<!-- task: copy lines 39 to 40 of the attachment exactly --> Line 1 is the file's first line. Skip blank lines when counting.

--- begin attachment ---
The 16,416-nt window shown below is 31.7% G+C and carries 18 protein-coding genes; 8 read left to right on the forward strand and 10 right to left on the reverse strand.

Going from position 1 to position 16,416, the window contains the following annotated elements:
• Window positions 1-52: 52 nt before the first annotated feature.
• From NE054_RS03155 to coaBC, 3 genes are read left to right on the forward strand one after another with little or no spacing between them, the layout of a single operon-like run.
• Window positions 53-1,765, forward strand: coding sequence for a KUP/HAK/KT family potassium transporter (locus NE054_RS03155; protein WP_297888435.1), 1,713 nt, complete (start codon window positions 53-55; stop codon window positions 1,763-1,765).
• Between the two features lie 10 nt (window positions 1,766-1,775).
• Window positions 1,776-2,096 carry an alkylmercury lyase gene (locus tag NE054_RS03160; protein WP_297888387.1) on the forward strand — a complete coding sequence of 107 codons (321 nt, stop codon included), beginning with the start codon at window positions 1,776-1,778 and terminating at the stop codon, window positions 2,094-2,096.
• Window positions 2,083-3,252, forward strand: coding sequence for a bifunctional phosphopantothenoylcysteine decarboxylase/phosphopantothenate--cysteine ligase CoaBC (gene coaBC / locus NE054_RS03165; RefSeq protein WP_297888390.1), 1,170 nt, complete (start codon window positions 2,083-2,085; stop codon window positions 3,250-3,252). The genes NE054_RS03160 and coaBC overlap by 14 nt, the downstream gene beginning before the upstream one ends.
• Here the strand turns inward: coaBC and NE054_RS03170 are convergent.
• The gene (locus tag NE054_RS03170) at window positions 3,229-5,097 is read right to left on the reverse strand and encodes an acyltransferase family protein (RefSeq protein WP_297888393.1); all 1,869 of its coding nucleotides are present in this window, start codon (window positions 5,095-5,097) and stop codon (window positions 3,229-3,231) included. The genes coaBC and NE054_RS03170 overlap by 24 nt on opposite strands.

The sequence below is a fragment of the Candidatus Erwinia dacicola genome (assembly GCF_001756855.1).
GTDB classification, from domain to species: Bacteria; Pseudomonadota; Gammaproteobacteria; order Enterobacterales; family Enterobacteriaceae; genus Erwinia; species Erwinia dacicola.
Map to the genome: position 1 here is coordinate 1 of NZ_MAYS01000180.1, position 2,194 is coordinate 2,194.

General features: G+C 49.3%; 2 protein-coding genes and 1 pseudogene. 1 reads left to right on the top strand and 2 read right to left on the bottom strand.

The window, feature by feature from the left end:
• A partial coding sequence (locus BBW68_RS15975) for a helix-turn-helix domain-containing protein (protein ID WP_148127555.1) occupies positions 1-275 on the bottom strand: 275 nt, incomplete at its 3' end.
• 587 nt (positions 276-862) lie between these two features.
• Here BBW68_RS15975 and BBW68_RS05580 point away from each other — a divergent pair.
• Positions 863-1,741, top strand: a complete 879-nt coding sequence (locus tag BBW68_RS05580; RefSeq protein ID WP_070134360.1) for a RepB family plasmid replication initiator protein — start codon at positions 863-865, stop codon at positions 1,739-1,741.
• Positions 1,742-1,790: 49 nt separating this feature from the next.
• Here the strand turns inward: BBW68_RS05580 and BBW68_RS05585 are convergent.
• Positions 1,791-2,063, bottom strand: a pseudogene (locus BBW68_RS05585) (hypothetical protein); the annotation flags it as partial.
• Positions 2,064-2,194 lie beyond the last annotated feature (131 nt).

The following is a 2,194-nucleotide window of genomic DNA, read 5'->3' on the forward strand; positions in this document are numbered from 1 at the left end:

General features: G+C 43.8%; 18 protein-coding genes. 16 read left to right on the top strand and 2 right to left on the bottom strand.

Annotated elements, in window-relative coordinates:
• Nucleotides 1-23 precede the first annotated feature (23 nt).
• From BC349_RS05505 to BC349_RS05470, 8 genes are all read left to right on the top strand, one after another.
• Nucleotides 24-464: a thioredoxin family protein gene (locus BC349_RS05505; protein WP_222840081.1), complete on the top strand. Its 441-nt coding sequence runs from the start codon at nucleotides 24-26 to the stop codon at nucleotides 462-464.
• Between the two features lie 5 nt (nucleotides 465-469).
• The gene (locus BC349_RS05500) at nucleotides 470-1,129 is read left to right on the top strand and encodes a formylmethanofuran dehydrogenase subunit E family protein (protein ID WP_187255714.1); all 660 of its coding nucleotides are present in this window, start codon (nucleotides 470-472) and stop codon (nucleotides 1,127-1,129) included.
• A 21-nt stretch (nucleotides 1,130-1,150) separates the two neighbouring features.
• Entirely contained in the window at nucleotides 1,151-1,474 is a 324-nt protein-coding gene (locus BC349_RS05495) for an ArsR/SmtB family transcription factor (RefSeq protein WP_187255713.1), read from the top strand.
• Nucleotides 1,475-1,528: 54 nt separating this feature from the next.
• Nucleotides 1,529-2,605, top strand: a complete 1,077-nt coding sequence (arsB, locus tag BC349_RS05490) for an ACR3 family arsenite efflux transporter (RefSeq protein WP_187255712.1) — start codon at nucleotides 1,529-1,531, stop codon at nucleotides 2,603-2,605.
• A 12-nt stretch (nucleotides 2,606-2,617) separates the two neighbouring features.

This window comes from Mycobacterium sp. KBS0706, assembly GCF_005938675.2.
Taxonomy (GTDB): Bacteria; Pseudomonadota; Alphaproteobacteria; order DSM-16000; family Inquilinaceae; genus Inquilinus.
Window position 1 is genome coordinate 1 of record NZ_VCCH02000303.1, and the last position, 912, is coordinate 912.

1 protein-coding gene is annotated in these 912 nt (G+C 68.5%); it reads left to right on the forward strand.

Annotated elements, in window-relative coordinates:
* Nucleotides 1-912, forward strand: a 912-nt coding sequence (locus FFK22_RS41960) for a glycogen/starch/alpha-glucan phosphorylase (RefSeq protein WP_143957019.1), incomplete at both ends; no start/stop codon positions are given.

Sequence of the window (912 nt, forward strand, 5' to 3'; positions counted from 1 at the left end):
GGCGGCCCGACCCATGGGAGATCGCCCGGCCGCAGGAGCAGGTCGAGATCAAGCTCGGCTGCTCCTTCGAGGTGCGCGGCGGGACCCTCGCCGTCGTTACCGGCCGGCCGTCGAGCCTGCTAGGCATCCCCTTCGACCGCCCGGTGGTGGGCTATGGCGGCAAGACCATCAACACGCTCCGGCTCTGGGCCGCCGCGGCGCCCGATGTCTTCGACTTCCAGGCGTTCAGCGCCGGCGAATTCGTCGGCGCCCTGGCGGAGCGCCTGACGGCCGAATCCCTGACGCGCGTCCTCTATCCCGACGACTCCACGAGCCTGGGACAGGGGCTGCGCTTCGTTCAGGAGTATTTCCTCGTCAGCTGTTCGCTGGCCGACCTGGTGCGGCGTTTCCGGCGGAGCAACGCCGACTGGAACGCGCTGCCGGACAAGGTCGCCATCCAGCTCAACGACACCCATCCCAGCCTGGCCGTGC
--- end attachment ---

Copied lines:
Window position 1 is genome coordinate 1 of record NZ_VCCH02000303.1, and the last position, 912, is coordinate 912.

1 protein-coding gene is annotated in these 912 nt (G+C 68.5%); it reads left to right on the forward strand.